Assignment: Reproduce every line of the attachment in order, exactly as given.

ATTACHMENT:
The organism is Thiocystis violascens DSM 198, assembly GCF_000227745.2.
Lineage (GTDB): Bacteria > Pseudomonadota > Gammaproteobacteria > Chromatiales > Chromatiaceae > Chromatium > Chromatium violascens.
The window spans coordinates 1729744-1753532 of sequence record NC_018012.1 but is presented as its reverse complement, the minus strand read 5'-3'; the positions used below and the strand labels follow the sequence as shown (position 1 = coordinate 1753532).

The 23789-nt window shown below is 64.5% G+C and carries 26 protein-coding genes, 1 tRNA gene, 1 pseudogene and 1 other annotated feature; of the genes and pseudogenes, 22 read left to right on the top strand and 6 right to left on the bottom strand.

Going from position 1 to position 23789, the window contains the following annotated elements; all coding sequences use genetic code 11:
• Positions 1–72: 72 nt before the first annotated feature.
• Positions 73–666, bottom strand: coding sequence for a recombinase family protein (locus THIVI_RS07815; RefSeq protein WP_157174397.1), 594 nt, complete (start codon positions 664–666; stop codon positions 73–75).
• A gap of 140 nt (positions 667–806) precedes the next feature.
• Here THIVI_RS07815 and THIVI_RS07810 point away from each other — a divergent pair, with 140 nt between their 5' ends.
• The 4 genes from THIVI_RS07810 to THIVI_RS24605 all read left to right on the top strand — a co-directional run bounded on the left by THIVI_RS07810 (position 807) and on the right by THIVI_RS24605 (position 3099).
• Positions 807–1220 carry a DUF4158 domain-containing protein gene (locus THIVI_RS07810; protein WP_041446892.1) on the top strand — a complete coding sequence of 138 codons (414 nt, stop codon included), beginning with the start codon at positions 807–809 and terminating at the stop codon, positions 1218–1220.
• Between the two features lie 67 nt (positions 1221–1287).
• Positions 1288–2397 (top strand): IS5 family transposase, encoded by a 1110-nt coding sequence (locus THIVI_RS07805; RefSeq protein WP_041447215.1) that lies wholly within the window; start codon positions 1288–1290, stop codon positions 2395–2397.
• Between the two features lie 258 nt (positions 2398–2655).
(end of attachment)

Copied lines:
The organism is Thiocystis violascens DSM 198, assembly GCF_000227745.2.
Lineage (GTDB): Bacteria > Pseudomonadota > Gammaproteobacteria > Chromatiales > Chromatiaceae > Chromatium > Chromatium violascens.
The window spans coordinates 1729744-1753532 of sequence record NC_018012.1 but is presented as its reverse complement, the minus strand read 5'-3'; the positions used below and the strand labels follow the sequence as shown (position 1 = coordinate 1753532).

The 23789-nt window shown below is 64.5% G+C and carries 26 protein-coding genes, 1 tRNA gene, 1 pseudogene and 1 other annotated feature; of the genes and pseudogenes, 22 read left to right on the top strand and 6 right to left on the bottom strand.

Going from position 1 to position 23789, the window contains the following annotated elements; all coding sequences use genetic code 11:
• Positions 1–72: 72 nt before the first annotated feature.
• Positions 73–666, bottom strand: coding sequence for a recombinase family protein (locus THIVI_RS07815; RefSeq protein WP_157174397.1), 594 nt, complete (start codon positions 664–666; stop codon positions 73–75).
• A gap of 140 nt (positions 667–806) precedes the next feature.
• Here THIVI_RS07815 and THIVI_RS07810 point away from each other — a divergent pair, with 140 nt between their 5' ends.
• The 4 genes from THIVI_RS07810 to THIVI_RS24605 all read left to right on the top strand — a co-directional run bounded on the left by THIVI_RS07810 (position 807) and on the right by THIVI_RS24605 (position 3099).
• Positions 807–1220 carry a DUF4158 domain-containing protein gene (locus THIVI_RS07810; protein WP_041446892.1) on the top strand — a complete coding sequence of 138 codons (414 nt, stop codon included), beginning with the start codon at positions 807–809 and terminating at the stop codon, positions 1218–1220.
• Between the two features lie 67 nt (positions 1221–1287).
• Positions 1288–2397 (top strand): IS5 family transposase, encoded by a 1110-nt coding sequence (locus THIVI_RS07805; RefSeq protein WP_041447215.1) that lies wholly within the window; start codon positions 1288–1290, stop codon positions 2395–2397.
• Between the two features lie 258 nt (positions 2398–2655).